By John MacArthur
Jesus would have failed personal evangelism class in almost every Bible college and seminary I know. Matthew 19:16-22 describes a young man who looked like the hottest evangelistic prospect the Lord had encountered so far. He was ripe. He was eager. There was no way he would get away without receiving eternal life.
But he did. Instead of getting him to make a decision, in a sense Jesus chased him off. He failed to draw the net. He failed to sign the young man up. Should we allow our ideas of evangelism to indict Jesus? I think we need to allow His example to critique contemporary evangelism. Christ's confrontation of this young man gives us much-needed insight into reaching the lost.
Turmoil of the Heart
Though rich and a ruler while still a young man, he was undoubtedly in turmoil. All his religion and wealth had not given him confidence, peace, joy, or settled hope. There was a restlessness in his soul–an absence of assurance in his heart. He was coming on the basis of a deeply felt need. He knew what was missing: eternal life. His motivation in coming to Christ was faultless.
His attitude was right as well. He wasn't haughty or presumptuous; he seemed to feel his need deeply. There are many people who know they don't have eternal life but don't feel any need for it. Not this young man. He was desperate. There's a sense of urgency in his question, "Teacher, what good thing shall I do that I might have eternal life?" He did not have a prologue; he didn't warm up; he just blurted it out. He even allowed such an outburst in public and risked losing face with all the people who thought he was a spiritual giant already.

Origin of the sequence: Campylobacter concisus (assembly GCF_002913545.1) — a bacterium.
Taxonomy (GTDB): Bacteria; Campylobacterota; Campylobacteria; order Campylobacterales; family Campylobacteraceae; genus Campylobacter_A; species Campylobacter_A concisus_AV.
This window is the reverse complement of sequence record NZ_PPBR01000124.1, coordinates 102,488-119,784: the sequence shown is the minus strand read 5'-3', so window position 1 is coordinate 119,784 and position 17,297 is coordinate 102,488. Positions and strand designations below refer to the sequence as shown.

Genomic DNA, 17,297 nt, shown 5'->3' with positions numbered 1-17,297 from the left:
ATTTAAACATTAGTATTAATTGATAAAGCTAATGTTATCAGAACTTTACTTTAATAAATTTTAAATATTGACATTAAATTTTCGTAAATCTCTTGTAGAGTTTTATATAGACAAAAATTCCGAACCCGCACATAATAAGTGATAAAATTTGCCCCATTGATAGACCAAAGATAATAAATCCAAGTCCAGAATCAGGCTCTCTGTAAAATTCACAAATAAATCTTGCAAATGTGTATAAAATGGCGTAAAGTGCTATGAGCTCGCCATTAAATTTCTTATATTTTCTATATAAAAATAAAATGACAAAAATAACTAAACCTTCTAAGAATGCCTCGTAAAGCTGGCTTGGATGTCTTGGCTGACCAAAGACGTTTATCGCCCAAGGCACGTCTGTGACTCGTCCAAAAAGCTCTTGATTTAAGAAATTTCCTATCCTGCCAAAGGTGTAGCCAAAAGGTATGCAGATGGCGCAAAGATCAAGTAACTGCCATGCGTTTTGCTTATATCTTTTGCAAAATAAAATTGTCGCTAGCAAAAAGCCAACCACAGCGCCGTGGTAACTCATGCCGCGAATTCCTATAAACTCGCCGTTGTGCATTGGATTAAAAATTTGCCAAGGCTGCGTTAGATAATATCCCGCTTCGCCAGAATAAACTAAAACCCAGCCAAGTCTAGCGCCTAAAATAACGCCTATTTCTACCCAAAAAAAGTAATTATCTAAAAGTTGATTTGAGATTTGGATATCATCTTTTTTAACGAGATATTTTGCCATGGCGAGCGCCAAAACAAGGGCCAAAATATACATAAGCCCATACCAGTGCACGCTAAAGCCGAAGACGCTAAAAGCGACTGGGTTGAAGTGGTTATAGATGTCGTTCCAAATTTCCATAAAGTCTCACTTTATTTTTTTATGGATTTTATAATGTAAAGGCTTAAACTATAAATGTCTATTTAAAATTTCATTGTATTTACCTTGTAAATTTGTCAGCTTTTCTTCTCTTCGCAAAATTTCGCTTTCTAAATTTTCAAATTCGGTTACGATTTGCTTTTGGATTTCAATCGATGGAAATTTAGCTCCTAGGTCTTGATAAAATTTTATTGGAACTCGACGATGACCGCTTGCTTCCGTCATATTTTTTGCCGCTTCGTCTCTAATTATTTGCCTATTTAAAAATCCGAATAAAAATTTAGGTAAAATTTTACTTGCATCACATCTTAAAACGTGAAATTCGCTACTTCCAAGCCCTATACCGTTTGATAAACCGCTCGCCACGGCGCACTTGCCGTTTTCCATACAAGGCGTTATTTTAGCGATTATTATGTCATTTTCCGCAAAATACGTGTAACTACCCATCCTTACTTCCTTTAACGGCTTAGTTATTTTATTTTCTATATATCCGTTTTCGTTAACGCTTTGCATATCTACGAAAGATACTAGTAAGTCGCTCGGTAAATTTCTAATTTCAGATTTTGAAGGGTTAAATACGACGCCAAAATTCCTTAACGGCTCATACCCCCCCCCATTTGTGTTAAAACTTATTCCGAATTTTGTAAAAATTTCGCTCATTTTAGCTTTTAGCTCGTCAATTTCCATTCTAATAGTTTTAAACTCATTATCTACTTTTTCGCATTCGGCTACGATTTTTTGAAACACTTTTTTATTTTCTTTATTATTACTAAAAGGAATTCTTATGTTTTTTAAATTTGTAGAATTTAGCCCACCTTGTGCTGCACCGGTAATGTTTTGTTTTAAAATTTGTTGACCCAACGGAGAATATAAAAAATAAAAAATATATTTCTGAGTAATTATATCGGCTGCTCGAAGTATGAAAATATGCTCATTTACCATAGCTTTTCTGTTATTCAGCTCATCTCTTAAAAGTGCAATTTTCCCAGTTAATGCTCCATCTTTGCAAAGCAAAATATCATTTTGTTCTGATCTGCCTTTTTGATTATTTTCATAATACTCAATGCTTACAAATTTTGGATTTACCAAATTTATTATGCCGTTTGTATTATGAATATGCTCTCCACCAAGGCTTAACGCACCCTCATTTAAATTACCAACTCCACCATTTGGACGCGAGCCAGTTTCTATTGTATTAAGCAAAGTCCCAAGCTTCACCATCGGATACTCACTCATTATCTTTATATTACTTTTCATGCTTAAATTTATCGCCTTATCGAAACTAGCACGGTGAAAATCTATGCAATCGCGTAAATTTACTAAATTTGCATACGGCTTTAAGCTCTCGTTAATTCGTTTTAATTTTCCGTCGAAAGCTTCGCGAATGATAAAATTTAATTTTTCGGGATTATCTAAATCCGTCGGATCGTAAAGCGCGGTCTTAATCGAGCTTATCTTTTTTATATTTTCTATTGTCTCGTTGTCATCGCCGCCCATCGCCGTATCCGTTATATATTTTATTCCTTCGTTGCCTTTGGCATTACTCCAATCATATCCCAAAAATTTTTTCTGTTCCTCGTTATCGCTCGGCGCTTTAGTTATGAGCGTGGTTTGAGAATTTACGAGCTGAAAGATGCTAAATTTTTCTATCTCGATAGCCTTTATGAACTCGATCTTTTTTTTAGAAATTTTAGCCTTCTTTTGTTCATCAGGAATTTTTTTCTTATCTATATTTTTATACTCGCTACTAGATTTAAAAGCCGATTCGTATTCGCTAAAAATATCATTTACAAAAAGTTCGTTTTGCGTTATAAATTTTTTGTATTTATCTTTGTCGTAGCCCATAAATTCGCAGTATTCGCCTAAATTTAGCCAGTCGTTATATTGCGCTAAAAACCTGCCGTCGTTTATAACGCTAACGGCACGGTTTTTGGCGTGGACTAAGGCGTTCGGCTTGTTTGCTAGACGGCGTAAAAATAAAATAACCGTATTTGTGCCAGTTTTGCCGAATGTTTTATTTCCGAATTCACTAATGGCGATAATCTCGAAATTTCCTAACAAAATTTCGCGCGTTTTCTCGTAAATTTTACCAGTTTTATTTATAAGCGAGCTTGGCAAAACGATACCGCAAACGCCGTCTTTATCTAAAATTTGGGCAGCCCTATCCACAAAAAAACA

A lot of people, in seeking to understand this passage, have taken the young man to task for the question he asked. They say his mistake was in asking "What good thing shall I do?" But he asked a fair question. It wasn't a calculated bid to trap Jesus into condoning self righteousness. It was a simple, honest question asked by one in search of truth: "What good thing shall I do that I may obtain eternal life?"
The Issue of Sin
But here's where the story takes an extraordinary turn. Jesus' answer to the young man seems preposterous: "If you wish to enter into life, keep the commandments" (v. 17). Strictly speaking, Jesus' answer was correct. If a person kept the law all his life and never violated a single part of it, he would have eternal life. But no one can. Since he had come with the right motive to the right source, asking the right question, why didn't Jesus simply tell him the way of salvation?
Because the young man was missing an important quality. He was utterly lacking a sense of his own sinfulness. His desire for salvation was based on a felt need. He had anxiety and frustration. He wanted joy, love, peace, and hope. But that is an incomplete reason for committing oneself to Christ.